Turkmenistan appears to have overstated its gas-export figures, according to numbers cited by Iran's national gas company last week. Supplies have consistently fallen short of expectations since a pipeline opened in 1997, while Iran's plans for huge gas exports to Turkey have also failed to materialize.
Boston, 4 September 2002 (RFE/RL) -- Iran said last week that it has bought less natural gas than Turkmenistan says it sold to Tehran, raising fresh doubts about Ashgabat's economic claims.
On 28 August in Tehran, the National Iranian Gas Company's managing director, Hamdollah Mohammadnejad, said Iran imported 4.5 billion cubic meters (bcm) of Turkmen gas in 2001, the official news agency IRNA reported.
The figure is 30 percent less than the 6.5 bcm that Turkmenistan said in January that it delivered. In February, President Saparmurat Niyazov gave a slightly lower total, saying the country exported 5-6 bcm of gas to Iran, which is still more than Tehran says it received.
At the time, Niyazov also said Iran had asked to buy 8 bcm of gas this year, Interfax reported. Since then, official Turkmen reports have cited 6.5 bcm as the amount to be pumped to Iran in 2002. But Mohammadnejad told a press conference that Iran would import only 4.5 bcm this year, the same as in 2001.
The specific numbers may mean less than the discrepancies and the reasons behind them. Gas is the biggest product and the mainstay of Turkmenistan's economy. Former Foreign Minister Boris Shikhmuradov of the opposition National Democratic Movement of Turkmenistan has charged that Niyazov consistently overstates Turkmenistan's gas production, exports, and reserves. Independent analysts have doubted the official figures for years.
But the gas trade with Iran seems to be a special case with problems of its own. Over the years, Turkmenistan has repeatedly reported higher figures than Iran for the amount of gas it pumps or plans to supply to its southern neighbor. Although the two countries opened a pipeline between them with fanfare in 1997, its potential has never been realized.
In May 2000, Iran cut its gas imports from Turkmenistan by half over a pricing dispute and terms of repayment on its $190 million investment in the 193-kilometer line. Officials told Reuters that imports from Turkmenistan had dropped to just 1 bcm per year, far less than the 5 bcm envisioned when a 25-year agreement was signed in 1995.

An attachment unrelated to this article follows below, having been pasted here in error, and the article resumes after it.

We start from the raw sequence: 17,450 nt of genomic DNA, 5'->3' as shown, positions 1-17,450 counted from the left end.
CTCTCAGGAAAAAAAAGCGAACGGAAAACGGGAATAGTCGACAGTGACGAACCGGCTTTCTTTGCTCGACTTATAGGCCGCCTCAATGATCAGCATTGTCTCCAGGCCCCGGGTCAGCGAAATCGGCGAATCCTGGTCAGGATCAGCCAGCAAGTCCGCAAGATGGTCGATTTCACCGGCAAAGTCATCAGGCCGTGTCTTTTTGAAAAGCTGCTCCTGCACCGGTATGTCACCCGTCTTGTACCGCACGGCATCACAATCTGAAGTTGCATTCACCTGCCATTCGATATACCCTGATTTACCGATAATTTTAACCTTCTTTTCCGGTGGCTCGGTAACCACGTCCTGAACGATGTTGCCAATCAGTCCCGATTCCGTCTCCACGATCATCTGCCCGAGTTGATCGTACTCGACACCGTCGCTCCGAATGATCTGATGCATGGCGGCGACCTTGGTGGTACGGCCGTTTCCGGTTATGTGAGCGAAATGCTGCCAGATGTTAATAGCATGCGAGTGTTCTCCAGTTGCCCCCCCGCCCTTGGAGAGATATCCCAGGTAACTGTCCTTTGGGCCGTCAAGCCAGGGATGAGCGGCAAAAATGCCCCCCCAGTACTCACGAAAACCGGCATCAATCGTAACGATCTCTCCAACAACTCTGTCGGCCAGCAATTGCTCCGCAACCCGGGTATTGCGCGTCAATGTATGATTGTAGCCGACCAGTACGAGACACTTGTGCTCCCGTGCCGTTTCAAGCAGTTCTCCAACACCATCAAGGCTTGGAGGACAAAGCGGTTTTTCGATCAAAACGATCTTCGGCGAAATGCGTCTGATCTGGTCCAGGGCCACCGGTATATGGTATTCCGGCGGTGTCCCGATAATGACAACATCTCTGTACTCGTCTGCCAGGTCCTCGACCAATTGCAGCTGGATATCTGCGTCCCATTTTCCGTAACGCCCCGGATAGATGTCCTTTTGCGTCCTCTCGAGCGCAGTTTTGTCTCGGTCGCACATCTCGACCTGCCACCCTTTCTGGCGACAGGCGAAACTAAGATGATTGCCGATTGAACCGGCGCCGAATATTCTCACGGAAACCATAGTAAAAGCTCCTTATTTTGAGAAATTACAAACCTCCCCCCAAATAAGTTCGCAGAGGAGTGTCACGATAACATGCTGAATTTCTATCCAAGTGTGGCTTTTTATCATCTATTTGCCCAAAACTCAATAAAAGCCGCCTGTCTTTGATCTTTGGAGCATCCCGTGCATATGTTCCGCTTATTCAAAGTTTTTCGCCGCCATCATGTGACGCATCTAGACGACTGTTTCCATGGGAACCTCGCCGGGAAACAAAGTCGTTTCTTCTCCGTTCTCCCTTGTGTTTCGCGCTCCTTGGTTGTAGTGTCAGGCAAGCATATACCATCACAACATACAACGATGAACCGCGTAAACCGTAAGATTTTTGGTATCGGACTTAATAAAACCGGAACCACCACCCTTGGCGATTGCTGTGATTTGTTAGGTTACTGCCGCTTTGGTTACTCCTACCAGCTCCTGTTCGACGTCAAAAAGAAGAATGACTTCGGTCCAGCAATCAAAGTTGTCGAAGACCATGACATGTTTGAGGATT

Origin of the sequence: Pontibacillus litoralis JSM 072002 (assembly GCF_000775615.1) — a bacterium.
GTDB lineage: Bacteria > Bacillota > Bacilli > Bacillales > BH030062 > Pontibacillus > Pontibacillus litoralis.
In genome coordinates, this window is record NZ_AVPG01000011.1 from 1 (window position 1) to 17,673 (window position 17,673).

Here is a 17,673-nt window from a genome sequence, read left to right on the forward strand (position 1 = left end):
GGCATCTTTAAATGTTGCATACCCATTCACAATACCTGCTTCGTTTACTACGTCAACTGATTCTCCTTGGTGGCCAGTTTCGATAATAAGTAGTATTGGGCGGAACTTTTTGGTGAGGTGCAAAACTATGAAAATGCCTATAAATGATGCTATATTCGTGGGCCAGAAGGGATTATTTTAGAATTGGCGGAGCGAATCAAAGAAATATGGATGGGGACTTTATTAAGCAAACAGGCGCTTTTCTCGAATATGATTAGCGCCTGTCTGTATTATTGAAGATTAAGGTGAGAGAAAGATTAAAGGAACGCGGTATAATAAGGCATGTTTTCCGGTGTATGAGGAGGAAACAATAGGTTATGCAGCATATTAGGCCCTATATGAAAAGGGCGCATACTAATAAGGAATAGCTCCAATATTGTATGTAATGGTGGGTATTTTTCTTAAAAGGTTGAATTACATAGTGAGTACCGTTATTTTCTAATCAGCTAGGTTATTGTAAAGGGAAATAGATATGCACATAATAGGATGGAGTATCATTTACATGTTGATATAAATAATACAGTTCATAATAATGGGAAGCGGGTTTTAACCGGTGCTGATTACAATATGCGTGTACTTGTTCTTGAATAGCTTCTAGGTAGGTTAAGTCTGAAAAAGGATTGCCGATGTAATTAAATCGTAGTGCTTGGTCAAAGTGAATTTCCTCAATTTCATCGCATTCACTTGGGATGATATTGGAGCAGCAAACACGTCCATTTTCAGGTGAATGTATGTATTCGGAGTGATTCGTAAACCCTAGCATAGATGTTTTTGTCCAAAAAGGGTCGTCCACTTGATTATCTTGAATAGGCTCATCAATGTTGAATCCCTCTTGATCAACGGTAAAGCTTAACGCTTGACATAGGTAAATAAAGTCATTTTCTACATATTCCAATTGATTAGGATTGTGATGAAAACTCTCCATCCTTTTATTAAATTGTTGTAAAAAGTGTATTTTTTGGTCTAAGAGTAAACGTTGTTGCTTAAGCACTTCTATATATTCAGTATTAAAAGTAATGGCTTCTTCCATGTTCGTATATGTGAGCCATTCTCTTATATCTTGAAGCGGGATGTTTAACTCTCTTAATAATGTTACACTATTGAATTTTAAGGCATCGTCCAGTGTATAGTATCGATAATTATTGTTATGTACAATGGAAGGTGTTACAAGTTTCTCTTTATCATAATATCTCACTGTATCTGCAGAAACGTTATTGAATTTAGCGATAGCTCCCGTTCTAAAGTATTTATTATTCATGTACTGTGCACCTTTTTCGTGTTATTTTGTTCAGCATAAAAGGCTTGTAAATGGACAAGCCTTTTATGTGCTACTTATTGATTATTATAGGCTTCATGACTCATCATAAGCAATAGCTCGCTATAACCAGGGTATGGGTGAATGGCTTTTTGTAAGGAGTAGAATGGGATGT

Reports suggested for over a year that Iran might boost its annual imports from Turkmenistan's Korpedzhe gas field to 13 bcm. But the increase never materialized, and Iran let it be known that the pipeline had only carried a total of 6 bcm from the time of its opening until last year. Although Turkmenistan says it has been building a new compressor station at the Korpedzhe field, the latest report indicates that the growth of gas exports to Iran has fallen several years behind the initial plan.
The trade seems to have suffered from several problems. Iranian officials first complained that Turkmenistan made little effort to link other resources to Korpedzhe, so that there was little chance of filling the pipeline, even if Iran wanted more gas. Tehran was also unhappy about the repayment terms because Niyazov wanted to charge more for gas than it was demanding of Russia.
But even after prices equalized, the trade continued to lag. Much of the early enthusiasm in 1997 seems to have been based on separate plans to carry up to 30 bcm of Turkmen gas across Iran to Turkey. But that project for a 1.6-bcm pipeline across Iran also fell flat, leaving the imports from Korpedzhe as an isolated trade. Much of the gas has been used at power plants in northern Iran, which has its main gas deposits in the south.
Tehran's plans for its own gas exports to Turkey have also fallen behind. A 23-year deal signed in 1996 and valued at $20 billion was extended to 25 years after Turkey delayed implementation, but the first imports this year are believed to be far short of the scheduled amounts.
Although it first threatened to impose penalties under its take-or-pay contract, Iran has been diplomatically silent for months about the volume of Turkey's imports through a pipeline connection that opened last December. Turkey's 16-month economic crisis has stifled gas demand.
Iran's frustration can only be guessed from the most recent figures on bilateral trade. Last week, the Turkish State Statistics Institute reported that overall trade with Iran dropped 12 percent in the first three quarters of this year. Turkey's imports from Iran fell 9 percent in value in the first half. Imports were expected to soar with the opening of the pipeline.
But instead of pressing Turkey in public, Iran has chosen to put the best face on relations, hoping that Ankara will help pass its gas on to Europe. During a visit to Tehran this week by Turkish Foreign Minister Sukru Sina Gurel, Iranian officials hailed the proposed gas transfer as an example of bilateral cooperation.
The "Turkish Daily News" also relayed a report by the Bulgarian state press agency BTA that Iranian officials were discussing a pipeline north through Turkey and Bulgaria and Slovakia to carry up to 100 bcm per year to Europe.
But the outlook for such a plan seems doubtful, given that Russian gas already travels south to Turkey through Bulgaria. The English-language "Tehran Times" quoted a member of the Iran-Turkey Parliamentary Friendship Group as denying that Turkey would stop importing Iranian gas altogether. The statement reflects the concern that Turkey's gas imports have been so small.
Although all the countries have downplayed their disappointments, it seems clear that very little gas has been flowing from Turkmenistan to Iran and perhaps even less from Iran to Turkey this year.